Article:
Notes From the Percussion Section

Cimarron Arms’s Colt Walker reproduction, exactly duplicating the original 1,000 military guns and aged to look authentic. Earlier this year, the Walker Colt was named the offical handgun of Texas.

by Terry Wieland

Never — I repeat, never — did I expect to become interested in muzzle loaders and black powder, being since childhood a cartridge-gun guy.  New brass, smokeless powder, non- corrosive primers, tight clusters of bullet holes at a hundred yards.  What could be better?

Then I accidentally developed an interest in black-powder cartridge rifles, inherited a small but eclectic collection of firearms that needed to be returned to shooting condition, including percussion guns and flintlocks, and the next thing I knew I was buying books on Colt and fondling percussion revolvers at the Rock Island auction.

Aside from his designs for the revolvers themselves, Samuel Colt left a treasure for historians and collectors in the form of his elaborate presentation guns — especially, to my eye, those made between 1850 and 1865.  Many were in fitted cases, complete with accoutrements like bullet moulds and nipple wrenches, and are simply gorgeous.  The guns, the presentation, everything.

I can’t afford the fifty grand or so it would take to acquire even a relatively modest one.  In fact, the one I think is the most beautiful is in the collection of the British royal family, having been presented to King Edward VII when he was Prince of Wales.  A photo of it can be found in Larry Wilson’s book, Colt — An American Legend.

An odd thing about Colts is that while some specimens, like the particular Walker known as the “Danish sea captain,” may change hands at auction for upwards of two million (!) dollars, other guns from the same period, depending on condition and the number made originally, sell for as little as a thousand.  For example, the 1849 “pocket” pistol was manufactured for many years, in great numbers, and you can find shootable specimens for not much.  Well, not that much.

Second-generation 1851 Navy, in its presentation case with accoutrements. Not quite up to the level of the presentation originals in the 1850s, but eminently shootable and good to look at.

The same goes for the 1851 Navy, considered by many the finest of all, aesthetically and technically.  It was Wild Bill Hickok’s favorite handgun, and he habitually carried a pair in his sash, even when it had been rendered obsolete by the 1873 Army.  Nothing felt quite like an 1851 Navy, and Hickok didn’t feel he needed that many shots, not being a spray-and-pray kinda guy.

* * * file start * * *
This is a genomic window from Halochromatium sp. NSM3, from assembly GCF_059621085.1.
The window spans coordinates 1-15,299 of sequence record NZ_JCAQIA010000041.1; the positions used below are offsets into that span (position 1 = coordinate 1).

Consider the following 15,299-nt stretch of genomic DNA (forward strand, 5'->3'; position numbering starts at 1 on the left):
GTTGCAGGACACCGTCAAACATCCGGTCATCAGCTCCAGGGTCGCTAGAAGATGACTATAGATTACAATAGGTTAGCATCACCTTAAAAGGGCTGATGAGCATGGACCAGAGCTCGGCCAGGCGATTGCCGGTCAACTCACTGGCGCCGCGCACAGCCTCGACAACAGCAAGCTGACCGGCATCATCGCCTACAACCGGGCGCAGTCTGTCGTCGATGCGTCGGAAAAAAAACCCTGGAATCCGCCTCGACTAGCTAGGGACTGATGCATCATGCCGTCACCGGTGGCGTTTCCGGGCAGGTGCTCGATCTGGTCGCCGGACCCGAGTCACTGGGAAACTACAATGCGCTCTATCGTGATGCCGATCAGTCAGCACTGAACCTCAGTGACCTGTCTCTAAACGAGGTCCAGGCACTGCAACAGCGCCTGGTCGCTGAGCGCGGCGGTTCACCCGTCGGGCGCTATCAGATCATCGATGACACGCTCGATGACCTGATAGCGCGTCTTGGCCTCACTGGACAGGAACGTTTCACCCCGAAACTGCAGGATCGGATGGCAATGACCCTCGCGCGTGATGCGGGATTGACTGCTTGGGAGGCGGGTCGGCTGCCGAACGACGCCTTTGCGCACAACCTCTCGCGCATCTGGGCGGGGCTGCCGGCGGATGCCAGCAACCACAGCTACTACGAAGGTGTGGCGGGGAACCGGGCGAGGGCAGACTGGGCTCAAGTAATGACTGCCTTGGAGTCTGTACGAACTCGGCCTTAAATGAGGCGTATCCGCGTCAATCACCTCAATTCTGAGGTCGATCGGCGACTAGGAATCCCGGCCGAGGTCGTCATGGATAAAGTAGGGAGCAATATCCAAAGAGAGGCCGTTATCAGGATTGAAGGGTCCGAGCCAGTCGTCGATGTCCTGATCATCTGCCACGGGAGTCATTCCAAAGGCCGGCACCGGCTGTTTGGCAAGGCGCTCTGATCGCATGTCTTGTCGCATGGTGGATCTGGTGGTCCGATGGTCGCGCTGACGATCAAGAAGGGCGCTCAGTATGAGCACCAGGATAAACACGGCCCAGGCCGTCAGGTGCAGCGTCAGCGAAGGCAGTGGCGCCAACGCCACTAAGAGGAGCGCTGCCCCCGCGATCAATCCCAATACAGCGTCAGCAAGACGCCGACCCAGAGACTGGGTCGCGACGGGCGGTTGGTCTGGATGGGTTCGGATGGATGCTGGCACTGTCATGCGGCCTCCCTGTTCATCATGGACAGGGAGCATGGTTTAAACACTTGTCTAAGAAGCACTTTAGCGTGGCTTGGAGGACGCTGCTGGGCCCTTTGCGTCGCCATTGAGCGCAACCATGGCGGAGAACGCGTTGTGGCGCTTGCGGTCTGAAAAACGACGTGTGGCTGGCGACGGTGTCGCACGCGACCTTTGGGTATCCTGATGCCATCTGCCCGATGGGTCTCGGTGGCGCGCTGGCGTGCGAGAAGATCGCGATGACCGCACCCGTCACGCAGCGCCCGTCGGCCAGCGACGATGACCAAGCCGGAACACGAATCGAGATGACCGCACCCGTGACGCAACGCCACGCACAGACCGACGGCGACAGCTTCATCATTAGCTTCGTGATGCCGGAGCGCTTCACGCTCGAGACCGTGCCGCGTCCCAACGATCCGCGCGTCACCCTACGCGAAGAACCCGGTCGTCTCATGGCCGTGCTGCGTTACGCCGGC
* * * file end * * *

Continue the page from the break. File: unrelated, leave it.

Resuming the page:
In the 1970s, Colt began revisiting its early percussion revolvers and produced them as second- and later third-generation models, continuing original serial number sequences.  First was the 1851 Navy; later came the huge Walker, the 1860 Army, 1861 Navy, and the pocket police.  At the same time, various Italian companies began making replicas.  Colt’s second- and third-generation guns are now, themselves, collector’s items, with mint (unfired) specimens bringing premium prices.  They are nowhere near the prices of fine first-generation guns, but a century from now they may well be comparable.

One advantage of new-production revolvers is the quality of the steel.  Not that there is anything wrong with the old guns;  Samuel Colt insisted on using the best steel available at the time, but one of the watershed points in their production history was the switch, in 1860, to a stronger alloy known as “silver spring steel.”  This allowed the 1860 Army and subsequent models to be lighter but stronger.

The instructions included with the second-generation (1972) 1851 Navies said you could use as much of any powder as you could stuff into the chambers, which certainly makes loading them more convenient, but I wouldn’t try that with an original.  The difference in strength of modern steel really counts with the Walkers, but then no one I know is likely to shoot an original Walker anyway.  Even the most beat-up ones — and they’re almost all pretty beaten up, except for the Danish sea captain — are too valuable to risk.  Many of the 1,100 original Walkers were destroyed through a range of loading misadventures, such as loading cylindrical bullets backwards (it was easier).

I now have seven different percussion revolvers gracing the rack:  six later-generation Colts and one Italian-made Cimarron.  Of the bunch, the one I find the most pleasant to shoot is the 1851 Navy.  (Hickok knew his guns.)  And dabbling in black powder, lead balls, wads, and percussion caps does one thing:  It makes me grateful for how easy we have it now, with smokeless powder and non-corrosive primers.  Black powder is nothing if not educational.


Gray’s shooting editor is not sure where it will all end, although he recently learned that Keith Neal, the English antique arms expert, later in life took to hunting rabbits with a German wheellock rifle (ancestor of the flintlock, circa 1500.)  Which seems, even to Wieland, to be going a little far.